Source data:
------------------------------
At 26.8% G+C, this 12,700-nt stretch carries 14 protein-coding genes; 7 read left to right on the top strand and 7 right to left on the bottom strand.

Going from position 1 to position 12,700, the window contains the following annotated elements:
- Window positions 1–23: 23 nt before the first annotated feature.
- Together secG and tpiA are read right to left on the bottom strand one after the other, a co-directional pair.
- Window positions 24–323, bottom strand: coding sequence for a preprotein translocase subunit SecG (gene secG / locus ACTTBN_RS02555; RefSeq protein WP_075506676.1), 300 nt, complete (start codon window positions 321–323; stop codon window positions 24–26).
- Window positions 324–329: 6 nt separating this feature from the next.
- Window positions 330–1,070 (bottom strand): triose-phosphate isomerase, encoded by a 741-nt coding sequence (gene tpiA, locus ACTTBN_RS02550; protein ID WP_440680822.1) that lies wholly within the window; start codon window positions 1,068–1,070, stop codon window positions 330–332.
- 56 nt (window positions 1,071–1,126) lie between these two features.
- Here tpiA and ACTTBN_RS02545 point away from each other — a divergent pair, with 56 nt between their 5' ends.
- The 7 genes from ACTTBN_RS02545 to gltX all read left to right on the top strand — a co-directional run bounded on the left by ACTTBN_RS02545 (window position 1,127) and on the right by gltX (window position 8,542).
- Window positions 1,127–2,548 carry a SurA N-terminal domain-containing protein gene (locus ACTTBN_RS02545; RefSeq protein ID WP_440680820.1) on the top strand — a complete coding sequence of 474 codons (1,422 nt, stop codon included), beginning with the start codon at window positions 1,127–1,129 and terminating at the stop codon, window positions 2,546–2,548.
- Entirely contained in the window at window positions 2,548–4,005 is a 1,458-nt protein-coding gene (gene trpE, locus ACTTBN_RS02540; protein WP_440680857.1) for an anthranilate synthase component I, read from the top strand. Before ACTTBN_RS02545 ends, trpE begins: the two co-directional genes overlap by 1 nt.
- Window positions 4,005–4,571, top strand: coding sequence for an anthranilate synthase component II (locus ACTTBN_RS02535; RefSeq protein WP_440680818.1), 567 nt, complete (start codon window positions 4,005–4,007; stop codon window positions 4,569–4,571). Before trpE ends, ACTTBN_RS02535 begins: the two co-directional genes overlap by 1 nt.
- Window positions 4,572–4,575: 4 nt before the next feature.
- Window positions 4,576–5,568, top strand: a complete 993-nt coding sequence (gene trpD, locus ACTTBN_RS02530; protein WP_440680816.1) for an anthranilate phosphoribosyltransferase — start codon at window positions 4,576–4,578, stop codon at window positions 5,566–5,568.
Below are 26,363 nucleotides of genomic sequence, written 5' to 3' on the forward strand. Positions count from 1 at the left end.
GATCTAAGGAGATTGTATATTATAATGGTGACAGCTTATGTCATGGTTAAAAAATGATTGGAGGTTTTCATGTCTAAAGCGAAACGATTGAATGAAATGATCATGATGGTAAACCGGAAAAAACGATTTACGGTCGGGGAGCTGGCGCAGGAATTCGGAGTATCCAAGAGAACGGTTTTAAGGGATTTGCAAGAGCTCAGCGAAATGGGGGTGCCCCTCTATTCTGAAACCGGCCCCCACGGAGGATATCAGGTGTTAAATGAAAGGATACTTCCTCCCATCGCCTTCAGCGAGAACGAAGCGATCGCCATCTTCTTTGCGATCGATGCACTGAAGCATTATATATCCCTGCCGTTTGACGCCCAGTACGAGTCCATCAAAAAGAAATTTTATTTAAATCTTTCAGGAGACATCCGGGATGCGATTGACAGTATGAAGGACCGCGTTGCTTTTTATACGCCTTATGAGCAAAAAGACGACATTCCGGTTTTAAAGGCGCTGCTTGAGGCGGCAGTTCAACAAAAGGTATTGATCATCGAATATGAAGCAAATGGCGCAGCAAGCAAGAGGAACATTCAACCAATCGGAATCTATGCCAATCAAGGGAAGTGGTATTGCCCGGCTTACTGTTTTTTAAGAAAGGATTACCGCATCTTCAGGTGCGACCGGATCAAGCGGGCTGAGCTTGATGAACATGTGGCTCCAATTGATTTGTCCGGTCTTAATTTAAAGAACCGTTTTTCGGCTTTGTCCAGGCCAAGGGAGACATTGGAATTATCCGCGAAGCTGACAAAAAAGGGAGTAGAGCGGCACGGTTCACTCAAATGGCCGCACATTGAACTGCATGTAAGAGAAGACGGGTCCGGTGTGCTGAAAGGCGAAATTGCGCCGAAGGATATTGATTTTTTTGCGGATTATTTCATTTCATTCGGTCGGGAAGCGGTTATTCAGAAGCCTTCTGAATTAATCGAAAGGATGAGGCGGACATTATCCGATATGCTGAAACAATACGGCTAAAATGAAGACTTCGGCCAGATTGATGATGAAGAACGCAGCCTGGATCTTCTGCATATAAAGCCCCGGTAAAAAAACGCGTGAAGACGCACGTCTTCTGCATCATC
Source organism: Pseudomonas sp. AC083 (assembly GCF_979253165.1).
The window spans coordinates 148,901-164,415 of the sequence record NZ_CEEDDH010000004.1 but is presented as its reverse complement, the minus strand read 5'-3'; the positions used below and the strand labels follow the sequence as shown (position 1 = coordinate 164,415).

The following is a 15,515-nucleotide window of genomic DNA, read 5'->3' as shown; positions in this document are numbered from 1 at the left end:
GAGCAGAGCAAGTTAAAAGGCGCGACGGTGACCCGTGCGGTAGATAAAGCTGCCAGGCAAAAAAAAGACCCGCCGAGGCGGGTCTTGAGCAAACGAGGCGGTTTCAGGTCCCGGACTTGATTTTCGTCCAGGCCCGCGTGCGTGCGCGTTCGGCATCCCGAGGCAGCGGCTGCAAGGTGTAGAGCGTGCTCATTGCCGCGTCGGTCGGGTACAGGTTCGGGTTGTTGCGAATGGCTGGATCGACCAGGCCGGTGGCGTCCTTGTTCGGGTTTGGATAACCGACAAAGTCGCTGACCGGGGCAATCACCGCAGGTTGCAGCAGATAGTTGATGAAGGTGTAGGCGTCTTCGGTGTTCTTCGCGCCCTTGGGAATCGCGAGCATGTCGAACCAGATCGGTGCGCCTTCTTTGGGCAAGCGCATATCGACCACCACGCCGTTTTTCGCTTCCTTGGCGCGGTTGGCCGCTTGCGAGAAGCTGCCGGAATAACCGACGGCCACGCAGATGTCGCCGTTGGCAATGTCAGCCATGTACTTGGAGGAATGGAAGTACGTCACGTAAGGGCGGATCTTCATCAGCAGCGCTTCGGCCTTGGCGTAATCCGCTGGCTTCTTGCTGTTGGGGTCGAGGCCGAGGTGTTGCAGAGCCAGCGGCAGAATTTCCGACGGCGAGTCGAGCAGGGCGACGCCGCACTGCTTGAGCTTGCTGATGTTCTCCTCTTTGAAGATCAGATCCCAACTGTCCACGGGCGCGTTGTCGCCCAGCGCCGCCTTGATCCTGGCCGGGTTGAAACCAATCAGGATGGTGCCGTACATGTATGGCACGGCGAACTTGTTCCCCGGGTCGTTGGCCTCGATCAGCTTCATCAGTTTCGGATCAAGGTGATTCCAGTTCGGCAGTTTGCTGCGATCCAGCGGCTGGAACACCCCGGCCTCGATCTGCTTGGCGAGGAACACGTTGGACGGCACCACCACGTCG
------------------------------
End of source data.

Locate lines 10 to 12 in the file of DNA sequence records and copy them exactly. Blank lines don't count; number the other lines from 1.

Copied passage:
- The 7 genes from ACTTBN_RS02545 to gltX all read left to right on the top strand — a co-directional run bounded on the left by ACTTBN_RS02545 (window position 1,127) and on the right by gltX (window position 8,542).
- Window positions 1,127–2,548 carry a SurA N-terminal domain-containing protein gene (locus ACTTBN_RS02545; RefSeq protein ID WP_440680820.1) on the top strand — a complete coding sequence of 474 codons (1,422 nt, stop codon included), beginning with the start codon at window positions 1,127–1,129 and terminating at the stop codon, window positions 2,546–2,548.
- Entirely contained in the window at window positions 2,548–4,005 is a 1,458-nt protein-coding gene (gene trpE, locus ACTTBN_RS02540; protein WP_440680857.1) for an anthranilate synthase component I, read from the top strand. Before ACTTBN_RS02545 ends, trpE begins: the two co-directional genes overlap by 1 nt.